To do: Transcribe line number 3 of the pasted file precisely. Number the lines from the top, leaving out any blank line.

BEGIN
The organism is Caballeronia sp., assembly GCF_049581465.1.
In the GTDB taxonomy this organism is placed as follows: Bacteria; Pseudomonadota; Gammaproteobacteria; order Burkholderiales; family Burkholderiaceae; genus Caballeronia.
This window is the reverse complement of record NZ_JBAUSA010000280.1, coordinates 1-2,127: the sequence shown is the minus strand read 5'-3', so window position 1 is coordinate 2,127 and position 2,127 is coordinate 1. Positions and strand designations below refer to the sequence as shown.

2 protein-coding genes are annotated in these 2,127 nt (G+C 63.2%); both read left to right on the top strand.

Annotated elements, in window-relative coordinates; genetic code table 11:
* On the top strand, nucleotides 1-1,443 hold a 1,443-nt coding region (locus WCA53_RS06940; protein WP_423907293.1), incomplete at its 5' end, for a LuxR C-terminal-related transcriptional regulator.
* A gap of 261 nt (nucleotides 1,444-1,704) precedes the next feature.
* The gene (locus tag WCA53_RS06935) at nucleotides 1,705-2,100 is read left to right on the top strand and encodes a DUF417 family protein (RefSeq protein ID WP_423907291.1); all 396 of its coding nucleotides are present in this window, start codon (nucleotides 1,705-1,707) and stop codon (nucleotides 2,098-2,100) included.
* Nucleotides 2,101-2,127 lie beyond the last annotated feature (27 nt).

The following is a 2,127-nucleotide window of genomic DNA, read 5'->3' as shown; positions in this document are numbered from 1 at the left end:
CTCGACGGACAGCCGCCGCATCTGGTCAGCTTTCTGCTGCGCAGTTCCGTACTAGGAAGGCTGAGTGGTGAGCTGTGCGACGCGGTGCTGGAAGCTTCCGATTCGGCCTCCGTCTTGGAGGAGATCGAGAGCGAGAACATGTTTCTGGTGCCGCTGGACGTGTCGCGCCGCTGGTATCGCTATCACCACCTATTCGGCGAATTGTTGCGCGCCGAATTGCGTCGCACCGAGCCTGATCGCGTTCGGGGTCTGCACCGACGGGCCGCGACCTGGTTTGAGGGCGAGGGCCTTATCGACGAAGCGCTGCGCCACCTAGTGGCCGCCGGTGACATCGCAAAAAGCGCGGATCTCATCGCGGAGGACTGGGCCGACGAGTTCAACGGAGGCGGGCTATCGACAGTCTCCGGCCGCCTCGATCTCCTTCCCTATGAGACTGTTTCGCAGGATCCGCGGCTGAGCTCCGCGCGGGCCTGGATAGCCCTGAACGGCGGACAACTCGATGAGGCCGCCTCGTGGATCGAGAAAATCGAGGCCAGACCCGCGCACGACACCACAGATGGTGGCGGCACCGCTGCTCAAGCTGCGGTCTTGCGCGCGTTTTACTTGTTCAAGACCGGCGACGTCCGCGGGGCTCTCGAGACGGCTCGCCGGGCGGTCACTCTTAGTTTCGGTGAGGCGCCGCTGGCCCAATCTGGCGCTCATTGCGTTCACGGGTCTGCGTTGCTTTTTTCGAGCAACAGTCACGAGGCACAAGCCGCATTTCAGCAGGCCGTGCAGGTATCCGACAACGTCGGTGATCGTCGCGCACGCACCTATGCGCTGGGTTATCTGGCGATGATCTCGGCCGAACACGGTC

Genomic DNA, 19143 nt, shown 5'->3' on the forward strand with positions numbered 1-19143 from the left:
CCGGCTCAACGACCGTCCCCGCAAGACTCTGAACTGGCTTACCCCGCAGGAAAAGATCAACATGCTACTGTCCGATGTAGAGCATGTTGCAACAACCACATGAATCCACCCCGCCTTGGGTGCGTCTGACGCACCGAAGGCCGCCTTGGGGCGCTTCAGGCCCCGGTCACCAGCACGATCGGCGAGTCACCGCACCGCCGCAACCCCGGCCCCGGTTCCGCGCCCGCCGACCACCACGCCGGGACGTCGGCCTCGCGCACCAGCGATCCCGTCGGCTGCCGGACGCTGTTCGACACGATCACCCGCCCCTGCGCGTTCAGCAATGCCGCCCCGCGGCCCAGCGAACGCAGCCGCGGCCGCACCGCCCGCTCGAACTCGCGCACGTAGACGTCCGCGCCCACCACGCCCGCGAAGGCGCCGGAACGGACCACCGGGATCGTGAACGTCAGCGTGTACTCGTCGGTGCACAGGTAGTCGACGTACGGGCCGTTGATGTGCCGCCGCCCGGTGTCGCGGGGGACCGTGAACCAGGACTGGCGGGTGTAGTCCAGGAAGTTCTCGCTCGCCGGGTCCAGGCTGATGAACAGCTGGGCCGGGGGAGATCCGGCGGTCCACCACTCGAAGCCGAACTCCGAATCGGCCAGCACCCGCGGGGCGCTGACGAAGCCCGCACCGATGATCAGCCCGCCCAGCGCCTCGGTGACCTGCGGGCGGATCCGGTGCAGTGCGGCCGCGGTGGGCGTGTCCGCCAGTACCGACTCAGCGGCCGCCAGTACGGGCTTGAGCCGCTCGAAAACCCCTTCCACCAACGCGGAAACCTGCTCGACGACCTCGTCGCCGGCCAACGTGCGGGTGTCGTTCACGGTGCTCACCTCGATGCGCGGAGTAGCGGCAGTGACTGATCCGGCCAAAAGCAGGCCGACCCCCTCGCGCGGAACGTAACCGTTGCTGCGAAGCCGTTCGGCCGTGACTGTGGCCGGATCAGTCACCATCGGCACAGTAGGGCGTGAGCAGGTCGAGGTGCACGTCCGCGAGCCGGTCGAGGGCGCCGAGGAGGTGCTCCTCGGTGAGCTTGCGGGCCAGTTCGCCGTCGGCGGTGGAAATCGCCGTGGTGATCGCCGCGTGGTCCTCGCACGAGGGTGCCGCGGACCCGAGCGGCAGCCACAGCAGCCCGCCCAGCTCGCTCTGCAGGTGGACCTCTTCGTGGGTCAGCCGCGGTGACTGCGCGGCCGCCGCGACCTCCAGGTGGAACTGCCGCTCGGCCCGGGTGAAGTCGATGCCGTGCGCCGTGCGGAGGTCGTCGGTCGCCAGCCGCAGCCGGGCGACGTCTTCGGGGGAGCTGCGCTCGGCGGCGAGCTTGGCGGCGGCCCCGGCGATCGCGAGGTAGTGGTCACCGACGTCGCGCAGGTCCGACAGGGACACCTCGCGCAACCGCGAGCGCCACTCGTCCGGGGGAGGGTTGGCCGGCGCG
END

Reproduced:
This window is the reverse complement of record NZ_JBAUSA010000280.1, coordinates 1-2,127: the sequence shown is the minus strand read 5'-3', so window position 1 is coordinate 2,127 and position 2,127 is coordinate 1. Positions and strand designations below refer to the sequence as shown.